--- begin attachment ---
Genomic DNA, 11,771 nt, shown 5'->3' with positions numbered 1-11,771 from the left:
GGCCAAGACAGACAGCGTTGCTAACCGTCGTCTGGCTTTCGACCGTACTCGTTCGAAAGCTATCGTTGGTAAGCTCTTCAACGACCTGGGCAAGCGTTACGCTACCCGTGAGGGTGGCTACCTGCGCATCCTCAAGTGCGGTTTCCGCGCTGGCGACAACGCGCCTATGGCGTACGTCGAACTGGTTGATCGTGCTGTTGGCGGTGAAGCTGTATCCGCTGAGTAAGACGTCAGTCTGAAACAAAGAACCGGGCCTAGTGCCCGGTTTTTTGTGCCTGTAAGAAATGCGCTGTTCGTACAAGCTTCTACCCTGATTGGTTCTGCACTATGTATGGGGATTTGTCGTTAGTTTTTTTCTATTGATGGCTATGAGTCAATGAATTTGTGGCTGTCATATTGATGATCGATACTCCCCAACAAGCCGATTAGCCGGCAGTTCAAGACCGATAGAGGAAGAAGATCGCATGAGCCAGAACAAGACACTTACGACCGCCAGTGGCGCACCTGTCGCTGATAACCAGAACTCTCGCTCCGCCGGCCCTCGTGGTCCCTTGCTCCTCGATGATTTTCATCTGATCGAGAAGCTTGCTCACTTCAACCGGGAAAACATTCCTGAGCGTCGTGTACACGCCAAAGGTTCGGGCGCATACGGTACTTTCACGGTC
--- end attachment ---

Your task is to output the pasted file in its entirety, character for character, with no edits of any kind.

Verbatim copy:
Genomic DNA, 11,771 nt, shown 5'->3' with positions numbered 1-11,771 from the left:
GGCCAAGACAGACAGCGTTGCTAACCGTCGTCTGGCTTTCGACCGTACTCGTTCGAAAGCTATCGTTGGTAAGCTCTTCAACGACCTGGGCAAGCGTTACGCTACCCGTGAGGGTGGCTACCTGCGCATCCTCAAGTGCGGTTTCCGCGCTGGCGACAACGCGCCTATGGCGTACGTCGAACTGGTTGATCGTGCTGTTGGCGGTGAAGCTGTATCCGCTGAGTAAGACGTCAGTCTGAAACAAAGAACCGGGCCTAGTGCCCGGTTTTTTGTGCCTGTAAGAAATGCGCTGTTCGTACAAGCTTCTACCCTGATTGGTTCTGCACTATGTATGGGGATTTGTCGTTAGTTTTTTTCTATTGATGGCTATGAGTCAATGAATTTGTGGCTGTCATATTGATGATCGATACTCCCCAACAAGCCGATTAGCCGGCAGTTCAAGACCGATAGAGGAAGAAGATCGCATGAGCCAGAACAAGACACTTACGACCGCCAGTGGCGCACCTGTCGCTGATAACCAGAACTCTCGCTCCGCCGGCCCTCGTGGTCCCTTGCTCCTCGATGATTTTCATCTGATCGAGAAGCTTGCTCACTTCAACCGGGAAAACATTCCTGAGCGTCGTGTACACGCCAAAGGTTCGGGCGCATACGGTACTTTCACGGTC